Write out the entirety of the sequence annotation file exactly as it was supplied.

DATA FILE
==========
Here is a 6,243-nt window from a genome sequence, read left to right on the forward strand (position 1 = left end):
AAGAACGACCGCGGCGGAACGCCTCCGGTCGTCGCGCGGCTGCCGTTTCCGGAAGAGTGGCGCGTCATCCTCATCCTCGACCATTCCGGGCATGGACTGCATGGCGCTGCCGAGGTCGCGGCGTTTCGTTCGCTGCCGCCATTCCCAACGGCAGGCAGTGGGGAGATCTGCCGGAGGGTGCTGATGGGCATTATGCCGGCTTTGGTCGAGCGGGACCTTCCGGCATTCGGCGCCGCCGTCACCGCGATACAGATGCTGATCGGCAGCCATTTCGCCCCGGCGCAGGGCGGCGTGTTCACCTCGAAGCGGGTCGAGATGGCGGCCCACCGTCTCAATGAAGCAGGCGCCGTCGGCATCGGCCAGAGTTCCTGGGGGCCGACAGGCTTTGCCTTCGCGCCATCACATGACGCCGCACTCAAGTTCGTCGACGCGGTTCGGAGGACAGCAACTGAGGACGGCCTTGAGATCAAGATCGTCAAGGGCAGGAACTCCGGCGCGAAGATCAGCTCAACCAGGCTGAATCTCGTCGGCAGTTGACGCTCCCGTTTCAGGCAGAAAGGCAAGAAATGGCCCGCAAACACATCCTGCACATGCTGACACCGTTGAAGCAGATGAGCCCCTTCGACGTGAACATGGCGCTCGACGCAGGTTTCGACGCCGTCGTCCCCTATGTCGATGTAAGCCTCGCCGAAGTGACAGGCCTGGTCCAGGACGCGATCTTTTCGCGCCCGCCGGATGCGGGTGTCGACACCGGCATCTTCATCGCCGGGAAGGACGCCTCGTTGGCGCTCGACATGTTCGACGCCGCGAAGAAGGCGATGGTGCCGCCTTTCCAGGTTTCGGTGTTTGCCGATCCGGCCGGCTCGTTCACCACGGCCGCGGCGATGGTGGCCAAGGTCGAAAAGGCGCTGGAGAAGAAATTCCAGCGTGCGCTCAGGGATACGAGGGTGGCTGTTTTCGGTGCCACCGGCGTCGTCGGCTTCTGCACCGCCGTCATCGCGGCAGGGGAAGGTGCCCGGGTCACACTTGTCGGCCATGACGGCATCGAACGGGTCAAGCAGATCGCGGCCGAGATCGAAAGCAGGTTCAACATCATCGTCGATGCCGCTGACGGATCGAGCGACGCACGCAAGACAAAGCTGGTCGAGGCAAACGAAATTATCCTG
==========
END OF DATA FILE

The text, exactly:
Here is a 6,243-nt window from a genome sequence, read left to right on the forward strand (position 1 = left end):
AAGAACGACCGCGGCGGAACGCCTCCGGTCGTCGCGCGGCTGCCGTTTCCGGAAGAGTGGCGCGTCATCCTCATCCTCGACCATTCCGGGCATGGACTGCATGGCGCTGCCGAGGTCGCGGCGTTTCGTTCGCTGCCGCCATTCCCAACGGCAGGCAGTGGGGAGATCTGCCGGAGGGTGCTGATGGGCATTATGCCGGCTTTGGTCGAGCGGGACCTTCCGGCATTCGGCGCCGCCGTCACCGCGATACAGATGCTGATCGGCAGCCATTTCGCCCCGGCGCAGGGCGGCGTGTTCACCTCGAAGCGGGTCGAGATGGCGGCCCACCGTCTCAATGAAGCAGGCGCCGTCGGCATCGGCCAGAGTTCCTGGGGGCCGACAGGCTTTGCCTTCGCGCCATCACATGACGCCGCACTCAAGTTCGTCGACGCGGTTCGGAGGACAGCAACTGAGGACGGCCTTGAGATCAAGATCGTCAAGGGCAGGAACTCCGGCGCGAAGATCAGCTCAACCAGGCTGAATCTCGTCGGCAGTTGACGCTCCCGTTTCAGGCAGAAAGGCAAGAAATGGCCCGCAAACACATCCTGCACATGCTGACACCGTTGAAGCAGATGAGCCCCTTCGACGTGAACATGGCGCTCGACGCAGGTTTCGACGCCGTCGTCCCCTATGTCGATGTAAGCCTCGCCGAAGTGACAGGCCTGGTCCAGGACGCGATCTTTTCGCGCCCGCCGGATGCGGGTGTCGACACCGGCATCTTCATCGCCGGGAAGGACGCCTCGTTGGCGCTCGACATGTTCGACGCCGCGAAGAAGGCGATGGTGCCGCCTTTCCAGGTTTCGGTGTTTGCCGATCCGGCCGGCTCGTTCACCACGGCCGCGGCGATGGTGGCCAAGGTCGAAAAGGCGCTGGAGAAGAAATTCCAGCGTGCGCTCAGGGATACGAGGGTGGCTGTTTTCGGTGCCACCGGCGTCGTCGGCTTCTGCACCGCCGTCATCGCGGCAGGGGAAGGTGCCCGGGTCACACTTGTCGGCCATGACGGCATCGAACGGGTCAAGCAGATCGCGGCCGAGATCGAAAGCAGGTTCAACATCATCGTCGATGCCGCTGACGGATCGAGCGACGCACGCAAGACAAAGCTGGTCGAGGCAAACGAAATTATCCTG